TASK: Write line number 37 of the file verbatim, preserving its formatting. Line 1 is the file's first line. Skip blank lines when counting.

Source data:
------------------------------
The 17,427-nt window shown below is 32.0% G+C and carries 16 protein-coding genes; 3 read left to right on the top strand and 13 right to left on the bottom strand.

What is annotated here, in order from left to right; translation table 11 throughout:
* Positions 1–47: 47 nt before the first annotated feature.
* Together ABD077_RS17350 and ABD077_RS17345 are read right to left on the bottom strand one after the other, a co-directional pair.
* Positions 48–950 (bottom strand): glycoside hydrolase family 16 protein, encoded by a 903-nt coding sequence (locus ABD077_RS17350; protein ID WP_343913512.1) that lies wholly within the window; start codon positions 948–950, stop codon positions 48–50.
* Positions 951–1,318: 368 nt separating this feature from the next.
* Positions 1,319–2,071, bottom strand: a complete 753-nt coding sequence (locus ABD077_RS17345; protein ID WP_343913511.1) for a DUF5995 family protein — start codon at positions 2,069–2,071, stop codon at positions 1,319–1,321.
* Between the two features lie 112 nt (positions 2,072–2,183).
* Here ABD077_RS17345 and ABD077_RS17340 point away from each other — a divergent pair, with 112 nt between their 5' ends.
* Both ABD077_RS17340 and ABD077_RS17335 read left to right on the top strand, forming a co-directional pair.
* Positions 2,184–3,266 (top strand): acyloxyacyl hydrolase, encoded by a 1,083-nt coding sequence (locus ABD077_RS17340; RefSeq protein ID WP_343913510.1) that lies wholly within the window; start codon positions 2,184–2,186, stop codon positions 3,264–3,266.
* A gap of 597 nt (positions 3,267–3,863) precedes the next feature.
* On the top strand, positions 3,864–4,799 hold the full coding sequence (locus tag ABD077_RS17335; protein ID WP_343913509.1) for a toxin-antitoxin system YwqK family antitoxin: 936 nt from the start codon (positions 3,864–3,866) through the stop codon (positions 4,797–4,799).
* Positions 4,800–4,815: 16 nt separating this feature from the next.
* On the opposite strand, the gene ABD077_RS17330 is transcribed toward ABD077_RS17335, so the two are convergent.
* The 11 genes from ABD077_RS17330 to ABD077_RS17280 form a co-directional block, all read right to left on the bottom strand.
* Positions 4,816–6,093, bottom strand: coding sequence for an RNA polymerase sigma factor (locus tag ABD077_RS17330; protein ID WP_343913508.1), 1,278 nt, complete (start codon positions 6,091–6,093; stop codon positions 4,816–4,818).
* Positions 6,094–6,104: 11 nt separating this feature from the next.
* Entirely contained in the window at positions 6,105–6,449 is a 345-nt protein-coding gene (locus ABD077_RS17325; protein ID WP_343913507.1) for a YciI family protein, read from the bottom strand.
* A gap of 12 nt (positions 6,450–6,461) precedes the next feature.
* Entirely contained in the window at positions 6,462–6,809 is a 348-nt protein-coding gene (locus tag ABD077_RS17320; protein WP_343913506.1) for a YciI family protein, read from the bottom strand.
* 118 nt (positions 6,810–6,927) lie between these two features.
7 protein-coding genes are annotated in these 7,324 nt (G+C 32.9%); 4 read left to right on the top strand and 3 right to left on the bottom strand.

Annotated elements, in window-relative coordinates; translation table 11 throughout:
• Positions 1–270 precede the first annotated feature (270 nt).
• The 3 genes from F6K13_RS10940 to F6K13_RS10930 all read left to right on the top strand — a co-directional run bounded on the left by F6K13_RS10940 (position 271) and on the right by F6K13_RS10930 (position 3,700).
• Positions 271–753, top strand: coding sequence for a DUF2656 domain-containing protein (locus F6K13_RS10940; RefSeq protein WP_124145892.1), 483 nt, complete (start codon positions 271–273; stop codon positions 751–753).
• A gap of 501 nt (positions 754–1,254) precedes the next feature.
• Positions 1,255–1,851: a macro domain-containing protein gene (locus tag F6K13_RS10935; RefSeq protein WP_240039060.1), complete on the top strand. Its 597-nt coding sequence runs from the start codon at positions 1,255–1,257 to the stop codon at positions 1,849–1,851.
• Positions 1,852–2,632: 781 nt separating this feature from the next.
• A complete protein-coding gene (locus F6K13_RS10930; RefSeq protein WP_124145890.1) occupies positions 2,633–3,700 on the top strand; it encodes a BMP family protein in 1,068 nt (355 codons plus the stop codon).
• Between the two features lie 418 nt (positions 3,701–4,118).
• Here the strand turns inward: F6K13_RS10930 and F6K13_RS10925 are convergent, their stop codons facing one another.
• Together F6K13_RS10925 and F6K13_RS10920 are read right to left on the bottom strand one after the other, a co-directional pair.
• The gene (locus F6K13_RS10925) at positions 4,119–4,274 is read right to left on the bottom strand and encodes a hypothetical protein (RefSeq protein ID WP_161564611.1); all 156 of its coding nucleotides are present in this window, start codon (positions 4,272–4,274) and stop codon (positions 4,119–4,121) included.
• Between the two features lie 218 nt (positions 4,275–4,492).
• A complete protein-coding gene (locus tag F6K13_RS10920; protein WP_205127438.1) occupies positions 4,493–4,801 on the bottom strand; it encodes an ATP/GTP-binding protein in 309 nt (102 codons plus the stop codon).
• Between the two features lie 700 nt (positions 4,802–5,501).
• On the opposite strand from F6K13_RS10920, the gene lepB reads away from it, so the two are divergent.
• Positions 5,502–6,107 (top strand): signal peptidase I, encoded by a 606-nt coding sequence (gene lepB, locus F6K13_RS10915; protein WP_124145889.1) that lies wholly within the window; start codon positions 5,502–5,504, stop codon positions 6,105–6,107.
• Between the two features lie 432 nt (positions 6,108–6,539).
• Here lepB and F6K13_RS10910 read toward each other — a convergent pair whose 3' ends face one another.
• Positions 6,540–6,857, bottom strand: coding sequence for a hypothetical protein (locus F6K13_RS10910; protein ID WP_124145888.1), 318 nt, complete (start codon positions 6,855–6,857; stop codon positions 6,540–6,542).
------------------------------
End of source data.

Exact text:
• A complete protein-coding gene (locus tag F6K13_RS10920; protein WP_205127438.1) occupies positions 4,493–4,801 on the bottom strand; it encodes an ATP/GTP-binding protein in 309 nt (102 codons plus the stop codon).